Translation:I have to go to work early tomorrow.
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I agree, but another way you can say will is 将要. For all these phrases, as you've said, the first character is often omitted. It would be a bit ambiguous what phrase you're using, but context is usually enough to tell.
In this case, Duo's sentence kind of lacks context. I would only rule out want to because if I were to say that, I would put the phrase 很早 after 要.
The following sentence, however, is accepted as of 1/26/2022:
I'll go to work early tomorrow.
Or must for that matter. Duolingo lacks flexibility. When you get one of these really frustrating ones, copy their answer down, because they'll be making the same mistake lessons on down the line. Also review all earlier lessons that have this sort of material... Time of day for instance, and you'll get both exaggerated experience points and two additional hearts, if you listen to the ad after the practice. Hey, it's free oh, and it gets better as it goes along. Keep going back and using the practices.
The yao here is ambiguous. It should be acceptable to say "I need to go to work early tomorrow" as well as "I am going to go to work early tomorrow." In addition, Duo Lingo is inconsistent in whether it accepts the added "morning" or "evening" when it is implied but not stated. For example, in one question it marked me wrong for omitting "evening" when it only said "I came home late yesterday" but this time when I put "I need to go to work early tomorrow morning" it was marked wrong.
I think this sentence says more accurately:
"I have to start work early tomorrow" rather than "I have to go to work early tomorrow". But it does accept this as an answer.
要 can mean: want to (do something), need to (do something) and here is is used as have to (do something) or like must do something.
But I see nothing in the Chinese sentence like 去 or qu, which means to go. So where do they get the 'go' from.
上班 says 'start work', not go to work.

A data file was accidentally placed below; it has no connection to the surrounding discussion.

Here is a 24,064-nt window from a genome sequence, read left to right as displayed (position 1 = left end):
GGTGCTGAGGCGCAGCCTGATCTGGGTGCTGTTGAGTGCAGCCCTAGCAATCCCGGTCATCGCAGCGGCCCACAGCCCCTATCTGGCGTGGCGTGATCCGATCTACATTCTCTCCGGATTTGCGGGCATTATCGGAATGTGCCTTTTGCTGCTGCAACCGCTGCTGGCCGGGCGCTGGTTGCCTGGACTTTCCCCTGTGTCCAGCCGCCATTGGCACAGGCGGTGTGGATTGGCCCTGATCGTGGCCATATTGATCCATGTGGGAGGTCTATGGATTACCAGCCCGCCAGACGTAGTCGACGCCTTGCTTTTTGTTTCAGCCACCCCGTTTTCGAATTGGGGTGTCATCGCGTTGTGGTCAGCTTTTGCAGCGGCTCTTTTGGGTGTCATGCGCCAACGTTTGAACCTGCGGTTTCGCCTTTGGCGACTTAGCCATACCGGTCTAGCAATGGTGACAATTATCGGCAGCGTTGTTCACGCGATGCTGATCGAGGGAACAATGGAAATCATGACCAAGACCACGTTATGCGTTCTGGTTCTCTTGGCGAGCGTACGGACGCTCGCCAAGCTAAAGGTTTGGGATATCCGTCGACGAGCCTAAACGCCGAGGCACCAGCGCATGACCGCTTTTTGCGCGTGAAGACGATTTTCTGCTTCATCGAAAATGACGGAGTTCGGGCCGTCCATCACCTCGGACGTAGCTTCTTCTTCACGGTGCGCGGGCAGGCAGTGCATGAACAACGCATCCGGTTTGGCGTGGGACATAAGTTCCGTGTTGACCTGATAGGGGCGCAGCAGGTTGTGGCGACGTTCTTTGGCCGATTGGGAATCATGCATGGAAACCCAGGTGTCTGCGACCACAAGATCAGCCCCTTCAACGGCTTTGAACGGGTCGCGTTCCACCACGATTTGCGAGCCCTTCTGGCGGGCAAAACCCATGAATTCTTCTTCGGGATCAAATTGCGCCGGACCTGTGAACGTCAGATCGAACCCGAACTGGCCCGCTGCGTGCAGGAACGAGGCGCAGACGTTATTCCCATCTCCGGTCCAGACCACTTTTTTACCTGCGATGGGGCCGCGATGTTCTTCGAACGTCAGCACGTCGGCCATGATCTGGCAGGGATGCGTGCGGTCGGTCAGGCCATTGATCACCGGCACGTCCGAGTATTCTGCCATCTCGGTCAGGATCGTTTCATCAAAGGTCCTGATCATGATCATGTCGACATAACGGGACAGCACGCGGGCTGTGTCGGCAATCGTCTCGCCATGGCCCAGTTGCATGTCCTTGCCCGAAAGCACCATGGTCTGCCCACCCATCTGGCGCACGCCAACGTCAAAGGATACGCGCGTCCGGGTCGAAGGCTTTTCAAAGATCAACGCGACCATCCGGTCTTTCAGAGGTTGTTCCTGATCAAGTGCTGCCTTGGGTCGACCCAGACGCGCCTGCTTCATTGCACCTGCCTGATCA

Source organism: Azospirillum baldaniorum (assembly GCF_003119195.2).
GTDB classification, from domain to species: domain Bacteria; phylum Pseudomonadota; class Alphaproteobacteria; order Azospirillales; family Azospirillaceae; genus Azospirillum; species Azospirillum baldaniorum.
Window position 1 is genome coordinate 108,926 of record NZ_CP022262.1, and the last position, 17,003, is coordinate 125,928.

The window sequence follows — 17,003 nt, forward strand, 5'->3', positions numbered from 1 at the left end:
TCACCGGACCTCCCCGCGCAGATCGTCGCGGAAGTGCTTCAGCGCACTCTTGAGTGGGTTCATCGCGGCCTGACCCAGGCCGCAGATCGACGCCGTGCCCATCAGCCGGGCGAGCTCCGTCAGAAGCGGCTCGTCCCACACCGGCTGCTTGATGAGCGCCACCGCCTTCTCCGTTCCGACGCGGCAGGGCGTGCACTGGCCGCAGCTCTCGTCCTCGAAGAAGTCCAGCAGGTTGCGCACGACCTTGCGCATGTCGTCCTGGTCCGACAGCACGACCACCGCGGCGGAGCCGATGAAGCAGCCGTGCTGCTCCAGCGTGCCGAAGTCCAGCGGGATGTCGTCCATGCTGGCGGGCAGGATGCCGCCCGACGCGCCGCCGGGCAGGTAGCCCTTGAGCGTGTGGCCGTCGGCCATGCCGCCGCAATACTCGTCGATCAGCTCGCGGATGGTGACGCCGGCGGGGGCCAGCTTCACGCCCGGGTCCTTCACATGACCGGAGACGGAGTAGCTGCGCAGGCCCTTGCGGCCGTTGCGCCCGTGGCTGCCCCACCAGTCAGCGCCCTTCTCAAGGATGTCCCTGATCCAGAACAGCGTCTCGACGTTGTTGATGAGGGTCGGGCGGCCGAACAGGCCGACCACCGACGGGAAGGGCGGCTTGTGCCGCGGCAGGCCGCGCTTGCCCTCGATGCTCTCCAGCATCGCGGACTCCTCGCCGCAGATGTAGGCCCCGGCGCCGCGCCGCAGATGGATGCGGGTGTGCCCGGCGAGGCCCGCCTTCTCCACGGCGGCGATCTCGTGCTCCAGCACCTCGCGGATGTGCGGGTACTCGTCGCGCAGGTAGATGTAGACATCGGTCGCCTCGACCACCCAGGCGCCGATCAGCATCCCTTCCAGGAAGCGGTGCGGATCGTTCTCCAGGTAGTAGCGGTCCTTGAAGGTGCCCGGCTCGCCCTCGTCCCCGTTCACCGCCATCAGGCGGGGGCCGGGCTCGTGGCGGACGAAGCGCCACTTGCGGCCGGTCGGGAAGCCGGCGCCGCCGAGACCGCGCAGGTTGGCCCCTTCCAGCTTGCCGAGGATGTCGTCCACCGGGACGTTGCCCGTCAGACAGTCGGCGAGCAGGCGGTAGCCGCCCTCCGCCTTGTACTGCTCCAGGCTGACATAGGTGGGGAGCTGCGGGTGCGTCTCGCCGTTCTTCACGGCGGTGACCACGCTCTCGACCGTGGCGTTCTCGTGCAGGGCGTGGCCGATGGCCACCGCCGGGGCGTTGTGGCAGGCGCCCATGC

OK, the above HERE is correct, no problem . . . . THE PROBLEM IS THAT THIS below is what is left on the test page and is touted as the "correct" answer on the test page.... (You tell me, all you honorable English speakers, if this is correct English:--copy-pasted from my test page)
--Tomorrow i've to go to work very early
I'm an English Major; this is NEITHER correct NOR even part of the "street vernacular"... It is bad syntax.... Chinglish?
I'm spending a lot of time correcting English. Which makes me wonder: how much can I count on "correct" Simplified/Mandarin Chinese ? ? ? .... My five cents worth.....
If the translation that it's trying to get at is: "I must / have to go to work early tomorrow." Then I think 得 is more appropriate than 要.
While one can see 要 as need, in this case because the context is vacuumed, then I think 需要 should better be used for clarity. But 得 would make it so that the sense of urgency is clear regardless of the context.
George explained 很 very well in an earlier comment but it is most often used before adjectives (it doesn't specifically mean Be but that is how we would translate it. For ex. 我很好 means I am good) but can also be used as a place holder, or to provide rhythm to a sentence. I think learning that, comes with practice and hearing it spoken.
For anyone still wondering, I looked it up and here's the Wiktionary page:
(it's 玨 (“two jade”) + 刀 (“knife”) )
很 does mean very, but it is also used in a variety of ways where it can mean to hold a certain condition where it is more like 'to have a certain quality'. Here it means that the condition is that it has to be early. 早 can mean both early morning as in 早 上 or just early ie. ahead of a particular event in time. So in this case the condition is that it has to be early. 很 is a very broadly used and defined word in my opinion and it takes a while to understand how it works in sentences. It can even mean "be" as we say in English in the existential sense of the word. In the above answer it could also be seen to mean 'be early'.
If anyone is reading these posts and could advise: I'm still not understanding why and where 要 means "want" as opposed to "have to." I seem to see it frequently without either 想 or 需, meaning one thing or the other. I don't care whether Duolingo dings my English translation--just want to know how to use the word right.
in order of strenth of need/want it is 想，then 要 then 需要。 想 is action only so want to do something where 要 is more often used to mean want something (object). I think maybe when 要 is used with an action it is more often translated have to rather than need, but I don't know that for sure. I found this video helpful https://www.youtube.com/watch?v=iRuxDpnM4F4
I think because 到 has the implication of arriving whereas 上班 has the understanding of leaving for work/starting work as opposed to arriving at work and 上学 would be go to school. In english we would maybe not see the difference between arriving (get to) school early as different from go to school early but there are slight differences